The United States considers its friendship with Saudi Arabia very important. This is because of the latter's possession of the world's largest oil reserves. The friendship started to flourish when the US established its own US embassy in Jeddah and a US consulate in Drahran in 1944. This have strengthened the diplomatic ties which actually began in as early as 1933. Both nations focused on regional security, importation and exportation of oil and sustainable development.
Major Exports and Imports between Saudi Arabia and US
Obviously, Saudi Arabia's most regarded exports to other countries in world trade are petroleum and petroleum products. Its imports from other trading partners include machinery and equipment, foodstuffs, textiles, motor, vehicles and chemicals. Its major export partners are the United States, Japan, South Korea, China, Singapore and Taiwan while its major suppliers are US, Japan, Germany, China and the United Kingdom.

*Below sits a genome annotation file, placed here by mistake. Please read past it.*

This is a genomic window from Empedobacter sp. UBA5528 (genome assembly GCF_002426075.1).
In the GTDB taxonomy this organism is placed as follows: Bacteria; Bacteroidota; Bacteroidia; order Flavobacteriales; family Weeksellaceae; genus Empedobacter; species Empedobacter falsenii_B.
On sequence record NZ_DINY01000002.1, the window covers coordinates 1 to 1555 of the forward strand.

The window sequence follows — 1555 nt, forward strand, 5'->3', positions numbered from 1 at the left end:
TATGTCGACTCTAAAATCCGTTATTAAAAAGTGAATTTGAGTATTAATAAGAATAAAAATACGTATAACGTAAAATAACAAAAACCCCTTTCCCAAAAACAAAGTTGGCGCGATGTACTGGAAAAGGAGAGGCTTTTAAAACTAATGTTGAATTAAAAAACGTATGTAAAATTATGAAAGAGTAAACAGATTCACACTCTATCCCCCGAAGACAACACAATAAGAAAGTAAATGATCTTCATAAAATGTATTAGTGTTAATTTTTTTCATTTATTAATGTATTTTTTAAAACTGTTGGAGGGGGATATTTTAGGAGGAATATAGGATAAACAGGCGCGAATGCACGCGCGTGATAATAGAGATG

For the ten-month period ending October 2008, US exports to Saudi Arabia amounted to $9.76 billion whereas the imports from the latter to the former amounted to $49.56 billion. The discrepancy is very high because of the large contribution of crude to the total. The following figures for 2007 speak about the trade balance between these two nations:
Major Trade Agreement between the Two Nations
- Arabian Exports to US. For the year 2007, total exports of Saudi Arabia to US went as high as $35.63 billion. Topping the list of commodities was crude which makes up 94.95% of the year's total at an amount of $33.83 billion. Other products on top of the list were: other petroleum products; liquefied petroleum gas; industrial organic chemicals; fertilizers, pesticides and insecticides; fuel oil; US goods returned and reimports; other precious metals; plastic materials; and finished textile industrial supplies. The last goods made sales of $18.23 million which is .51% of the year's total.